- Nitrite is an essential intermediate in the nitrogen cycle as it is reduced to nitric oxide or ammonia in the presence of nitrifying bacteria.
- It is also used in azo dyes and other colorants via diazotization. Some nitrites like sodium nitrite are also used in food preservation.
- The presence of nitrite above the desired levels in food and water samples can result in various diseases in humans. Nitrites in diet form N-nitrosamines which are likely to cause stomach cancer.
13 Key Differences (Nitrate vs Nitrite)
|Definition||Nitrate is a nitrogen oxoanion formed by the loss of hydrogen from nitric acid with a charge of -1, one nitrogen atom, and three oxygen atoms.||Nitrite is a polyatomic anion of nitrogen formed by the loss of hydrogen atoms from nitrous acid with the charge of -1, one nitrogen atom, and two oxygen atoms.|
|Oxidation State||The oxidation state of nitrogen in nitrates is +5.||The oxidation state of nitrogen in nitrite is +3.|
|Structure||Nitrates have a trigonal planar structure.||Nitrites have a bent molecular structure.|
|Molecular Formula||The molecular formula of nitrate is NO3–.||The molecular formula of nitrite is NO2–.|
|Molar Mass||The molar mass of nitrate is 62 g/mol.||The molar mass of nitrite is 46.01 g/mol.|
|Oxidizing Nature||Nitrates act as oxidizing agents.||Nitrites can act as both oxidizing and reducing agents.|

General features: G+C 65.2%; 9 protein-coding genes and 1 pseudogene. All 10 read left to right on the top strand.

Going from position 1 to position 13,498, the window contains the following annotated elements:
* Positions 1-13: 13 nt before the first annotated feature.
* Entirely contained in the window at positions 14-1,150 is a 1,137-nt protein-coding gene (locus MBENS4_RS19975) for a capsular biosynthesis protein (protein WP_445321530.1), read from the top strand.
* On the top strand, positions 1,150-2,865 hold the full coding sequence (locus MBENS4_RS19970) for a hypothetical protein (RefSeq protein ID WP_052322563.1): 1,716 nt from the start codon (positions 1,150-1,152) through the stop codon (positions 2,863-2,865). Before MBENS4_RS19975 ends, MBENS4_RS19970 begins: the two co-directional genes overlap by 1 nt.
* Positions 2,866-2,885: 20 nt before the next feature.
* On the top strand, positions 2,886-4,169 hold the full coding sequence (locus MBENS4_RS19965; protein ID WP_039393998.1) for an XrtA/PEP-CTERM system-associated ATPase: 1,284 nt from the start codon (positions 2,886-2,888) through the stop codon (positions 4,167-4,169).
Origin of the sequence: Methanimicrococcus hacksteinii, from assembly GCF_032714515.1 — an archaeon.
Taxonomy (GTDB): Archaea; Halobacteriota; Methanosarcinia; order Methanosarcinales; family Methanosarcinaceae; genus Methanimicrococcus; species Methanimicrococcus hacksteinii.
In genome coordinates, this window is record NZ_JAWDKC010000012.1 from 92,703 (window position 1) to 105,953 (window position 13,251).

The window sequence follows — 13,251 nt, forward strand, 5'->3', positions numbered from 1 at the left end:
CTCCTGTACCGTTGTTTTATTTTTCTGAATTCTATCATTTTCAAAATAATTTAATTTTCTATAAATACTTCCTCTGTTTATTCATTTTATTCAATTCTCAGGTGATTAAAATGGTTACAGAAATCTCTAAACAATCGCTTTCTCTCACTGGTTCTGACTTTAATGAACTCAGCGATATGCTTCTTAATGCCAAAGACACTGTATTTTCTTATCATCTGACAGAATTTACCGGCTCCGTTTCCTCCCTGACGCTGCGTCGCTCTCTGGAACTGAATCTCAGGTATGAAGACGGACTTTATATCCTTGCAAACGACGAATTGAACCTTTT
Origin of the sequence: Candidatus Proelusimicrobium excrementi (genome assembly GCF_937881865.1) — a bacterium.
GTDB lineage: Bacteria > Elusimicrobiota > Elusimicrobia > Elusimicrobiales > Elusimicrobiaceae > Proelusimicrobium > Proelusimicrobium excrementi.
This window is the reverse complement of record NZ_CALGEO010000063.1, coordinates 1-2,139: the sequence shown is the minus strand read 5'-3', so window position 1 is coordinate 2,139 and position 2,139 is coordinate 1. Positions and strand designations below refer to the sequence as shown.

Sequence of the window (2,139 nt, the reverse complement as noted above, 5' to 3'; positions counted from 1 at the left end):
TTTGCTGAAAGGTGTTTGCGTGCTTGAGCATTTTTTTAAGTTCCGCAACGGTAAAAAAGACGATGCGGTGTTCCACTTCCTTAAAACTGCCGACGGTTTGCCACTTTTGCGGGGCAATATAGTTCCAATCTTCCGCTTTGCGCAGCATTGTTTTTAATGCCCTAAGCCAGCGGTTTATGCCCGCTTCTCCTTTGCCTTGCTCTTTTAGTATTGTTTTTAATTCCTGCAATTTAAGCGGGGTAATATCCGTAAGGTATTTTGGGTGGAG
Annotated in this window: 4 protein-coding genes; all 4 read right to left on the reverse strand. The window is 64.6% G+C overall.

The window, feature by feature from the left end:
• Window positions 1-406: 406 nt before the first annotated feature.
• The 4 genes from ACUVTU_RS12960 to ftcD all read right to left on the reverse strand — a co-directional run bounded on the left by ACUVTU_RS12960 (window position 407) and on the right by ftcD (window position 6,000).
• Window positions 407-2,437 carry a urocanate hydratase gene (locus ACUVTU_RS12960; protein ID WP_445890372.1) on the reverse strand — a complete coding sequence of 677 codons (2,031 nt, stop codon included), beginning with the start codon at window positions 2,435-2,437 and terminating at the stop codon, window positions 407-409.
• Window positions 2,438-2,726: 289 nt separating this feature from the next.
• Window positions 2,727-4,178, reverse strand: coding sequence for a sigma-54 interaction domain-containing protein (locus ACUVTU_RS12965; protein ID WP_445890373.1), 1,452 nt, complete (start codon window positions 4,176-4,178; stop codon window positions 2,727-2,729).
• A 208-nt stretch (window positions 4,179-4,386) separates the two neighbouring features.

|Atoms||Nitrates consist of a nitrogen atom and three oxygen atoms.||Nitrites consist of a nitrogen atom and two oxygen atoms.|
|Conjugate Acid||The conjugate acid of nitrates is nitric acid.||The conjugate acid of nitrite is nitrous acid.|
|Chemical Process||Nitrates are reduced to form nitrites.||Nitrites are oxidized to form nitrates.|
|Stability||Nitrates are comparatively more stable.||Nitrites are comparatively less stable than nitrates.|
|Hazardous Concentrations||The lethal dose of nitrates is usually high as these are less hazardous.||The lethal dose of nitrite is usually high as it is more hazardous.|
|Uses||Nitrates salts are used in fertilizers and explosives.||Inorganic nitrites are used as food preservatives.|
|Examples||Some examples of nitrates include sodium nitrate, aluminium nitrate, magnesium nitrate, etc.||Some examples of nitrites include sodium nitrite, potassium nitrite, calcium nitrite, etc.|
Examples of Nitrate